Bio-medical Sciences 127 – Medical Microbiology – Fischer

Scanning electron micrograph of Escherichia coli

Scanning electron micrograph of Escherichia coli from the National Institute of Allergy and Infectious Diseases

About this guide

This guide will help students locate credible sources for research in Bio-medical Sciences 127 with Professor Fischer. Use the tabs above to navigate through the pages of this guide.

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Choosing Keywords

The words you use to describe your topic may be different from the words used in the library databases. Often the scientific term of a disease or organism will yield better results than the common name. Try experimenting with both. For example:

Lyme disease OR Lyme borreliosis OR Borrelia burgdorferi

Tip: Put quotation marks around terms that include multiple words, to be sure the search engine or database searches those words as a phrase. For example: “Borrelia burgdorferi”

Don’t know the scientific term for the disease you’re studying or the microorganism that causes it? You’ll probably be able to find it by doing a quick Google search. Or, you can search by the common name in the library’s reference database, Credo Reference.

Finding Books

Search the library catalog (books+) for books on your topic. The library’s collection includes both print books and online ebooks. Your search results will include articles as well, but searching for articles in library databases will allow you to use more search options. Limit to books by choosing the appropriate box from the menu to the left of the results.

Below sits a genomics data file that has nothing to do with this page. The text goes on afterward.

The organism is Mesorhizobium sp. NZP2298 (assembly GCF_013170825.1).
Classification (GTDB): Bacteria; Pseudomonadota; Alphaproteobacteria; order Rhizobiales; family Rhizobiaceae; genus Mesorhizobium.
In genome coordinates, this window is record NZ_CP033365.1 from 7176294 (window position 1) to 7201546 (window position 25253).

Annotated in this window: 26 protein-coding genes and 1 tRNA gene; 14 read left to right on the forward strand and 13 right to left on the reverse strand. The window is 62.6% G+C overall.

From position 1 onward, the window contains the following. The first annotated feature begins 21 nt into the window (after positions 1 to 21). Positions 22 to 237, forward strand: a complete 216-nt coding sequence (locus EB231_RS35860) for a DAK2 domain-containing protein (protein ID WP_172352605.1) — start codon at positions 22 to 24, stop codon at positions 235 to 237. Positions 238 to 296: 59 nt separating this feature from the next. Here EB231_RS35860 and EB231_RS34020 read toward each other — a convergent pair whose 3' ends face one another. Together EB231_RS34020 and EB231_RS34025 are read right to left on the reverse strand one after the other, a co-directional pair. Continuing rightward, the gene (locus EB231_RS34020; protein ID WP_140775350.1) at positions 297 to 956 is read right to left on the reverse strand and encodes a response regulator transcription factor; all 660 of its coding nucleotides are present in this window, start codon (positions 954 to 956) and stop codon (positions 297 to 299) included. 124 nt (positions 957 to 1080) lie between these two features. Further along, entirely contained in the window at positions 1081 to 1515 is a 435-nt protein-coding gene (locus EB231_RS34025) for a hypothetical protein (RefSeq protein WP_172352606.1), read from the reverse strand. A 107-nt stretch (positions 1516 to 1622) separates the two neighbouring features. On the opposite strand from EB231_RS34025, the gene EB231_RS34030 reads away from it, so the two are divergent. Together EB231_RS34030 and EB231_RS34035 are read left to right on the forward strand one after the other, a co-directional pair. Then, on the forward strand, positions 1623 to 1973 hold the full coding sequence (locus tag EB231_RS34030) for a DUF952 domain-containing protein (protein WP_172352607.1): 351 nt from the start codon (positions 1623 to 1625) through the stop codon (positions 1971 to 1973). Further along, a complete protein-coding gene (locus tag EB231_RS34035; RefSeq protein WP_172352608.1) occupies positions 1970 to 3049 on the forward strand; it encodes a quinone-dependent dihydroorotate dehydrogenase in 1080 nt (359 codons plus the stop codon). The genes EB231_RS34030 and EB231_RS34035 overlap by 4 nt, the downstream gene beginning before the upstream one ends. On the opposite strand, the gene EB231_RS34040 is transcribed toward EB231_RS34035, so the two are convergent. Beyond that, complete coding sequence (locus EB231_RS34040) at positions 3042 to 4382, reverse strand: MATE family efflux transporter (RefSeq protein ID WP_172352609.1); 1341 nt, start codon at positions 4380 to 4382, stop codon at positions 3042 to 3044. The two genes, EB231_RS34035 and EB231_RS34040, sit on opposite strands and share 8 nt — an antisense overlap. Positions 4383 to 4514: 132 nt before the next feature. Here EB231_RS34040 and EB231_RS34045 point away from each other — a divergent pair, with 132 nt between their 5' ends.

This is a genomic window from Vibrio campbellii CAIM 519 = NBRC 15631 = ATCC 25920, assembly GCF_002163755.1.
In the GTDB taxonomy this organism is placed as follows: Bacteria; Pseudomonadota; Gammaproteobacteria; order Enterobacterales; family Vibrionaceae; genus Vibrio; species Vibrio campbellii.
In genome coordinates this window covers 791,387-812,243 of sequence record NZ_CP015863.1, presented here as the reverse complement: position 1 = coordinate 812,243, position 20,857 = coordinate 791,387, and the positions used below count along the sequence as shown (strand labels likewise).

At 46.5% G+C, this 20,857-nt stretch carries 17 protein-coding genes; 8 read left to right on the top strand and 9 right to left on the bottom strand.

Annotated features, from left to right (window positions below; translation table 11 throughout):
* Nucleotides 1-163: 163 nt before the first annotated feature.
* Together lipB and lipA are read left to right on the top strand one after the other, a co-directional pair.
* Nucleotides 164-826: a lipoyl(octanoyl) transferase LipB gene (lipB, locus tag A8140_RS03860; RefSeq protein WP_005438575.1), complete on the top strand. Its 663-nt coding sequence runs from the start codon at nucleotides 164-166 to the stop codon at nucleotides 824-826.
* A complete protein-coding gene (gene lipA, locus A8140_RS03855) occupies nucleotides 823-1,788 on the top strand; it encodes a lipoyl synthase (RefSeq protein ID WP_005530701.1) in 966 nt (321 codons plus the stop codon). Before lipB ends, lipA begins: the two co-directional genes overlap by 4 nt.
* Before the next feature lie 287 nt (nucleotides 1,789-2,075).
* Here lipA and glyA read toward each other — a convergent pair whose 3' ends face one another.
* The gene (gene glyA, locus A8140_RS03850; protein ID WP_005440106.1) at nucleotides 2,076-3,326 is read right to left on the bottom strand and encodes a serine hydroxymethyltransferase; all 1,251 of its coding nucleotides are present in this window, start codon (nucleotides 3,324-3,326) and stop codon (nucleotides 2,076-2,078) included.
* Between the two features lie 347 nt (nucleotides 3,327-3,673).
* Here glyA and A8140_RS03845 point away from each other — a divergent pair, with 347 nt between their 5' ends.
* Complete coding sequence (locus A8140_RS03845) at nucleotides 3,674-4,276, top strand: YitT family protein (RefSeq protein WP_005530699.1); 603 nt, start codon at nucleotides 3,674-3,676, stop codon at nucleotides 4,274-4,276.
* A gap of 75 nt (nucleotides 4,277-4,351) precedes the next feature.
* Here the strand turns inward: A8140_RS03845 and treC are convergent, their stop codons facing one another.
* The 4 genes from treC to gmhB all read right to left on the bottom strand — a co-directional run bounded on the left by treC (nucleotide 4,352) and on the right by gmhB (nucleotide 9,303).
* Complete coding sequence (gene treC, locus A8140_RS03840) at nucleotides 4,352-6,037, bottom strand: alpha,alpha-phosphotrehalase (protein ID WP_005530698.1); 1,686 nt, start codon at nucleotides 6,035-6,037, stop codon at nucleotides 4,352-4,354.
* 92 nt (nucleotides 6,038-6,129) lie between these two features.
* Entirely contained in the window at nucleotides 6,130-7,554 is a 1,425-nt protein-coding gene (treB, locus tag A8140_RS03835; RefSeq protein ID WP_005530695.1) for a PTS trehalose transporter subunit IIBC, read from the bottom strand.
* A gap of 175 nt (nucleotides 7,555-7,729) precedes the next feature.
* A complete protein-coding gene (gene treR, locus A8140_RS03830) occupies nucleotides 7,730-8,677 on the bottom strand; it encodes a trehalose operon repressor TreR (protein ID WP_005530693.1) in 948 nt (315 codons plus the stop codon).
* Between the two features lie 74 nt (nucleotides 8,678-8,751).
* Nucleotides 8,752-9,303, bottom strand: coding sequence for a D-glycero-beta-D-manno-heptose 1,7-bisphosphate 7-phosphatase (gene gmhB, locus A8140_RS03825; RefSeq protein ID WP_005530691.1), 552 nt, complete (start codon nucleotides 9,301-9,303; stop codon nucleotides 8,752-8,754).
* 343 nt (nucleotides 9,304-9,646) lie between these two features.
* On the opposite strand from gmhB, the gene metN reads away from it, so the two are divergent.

Finding Articles

Try searching for articles using one of the following library databases:

  • CINAHL Plus with Full Text Provides full text for more than 770 journals and more than 275 books covering nursing, biomedicine, alternative/complementary medicine, consumer health and 17 allied health disciplines.
    Tip: Below the search box, limit your results by date, by checking the box for “Peer Reviewed Journals,” and by selecting “Evidence-Based Care Sheet,” “Review,” and “Systematic Review” under “Publication Type.” (To select more than one option from the drop-down menu, use ctrl-click on a PC or command-click on a PC.)
  • Health Source: Nursing/Academic Edition Provides nearly 550 scholarly full text journals focusing on many medical disciplines.
    Tip: Select “Advanced Search” under the search box, then limit your results by date, by checking the box for “Scholarly (Peer Reviewed) Journals,” and by selecting “Review” under “Publication Type.”

Not finding what you need? Experiment with different search terms, or see the full list of Health, Nursing, and Medicine Databases for more options.

Finding Unreliable Sources

A basic Google search, using the common name of the disease you are studying, is likely to yield some incomplete or unreliable sources.

If you want to seek out sources that are likely to be especially unreliable, try finding information about your disease on websites that are known for inaccuracy and pseudoscience, like Natural News. For a list of many such websites, go to Media Bias/Fact Check and select Conspiracy-Pseudoscience from the menu across the top of the page. Then search for your disease on some of the individual websites listed.

Tip: If a particular website doesn’t have a search box, you can have Google search that website for you, by using this search structure: Lyme disease site:naturalnews.com

How to Cite

You will use APA citation style for your BMS 127 research assignment: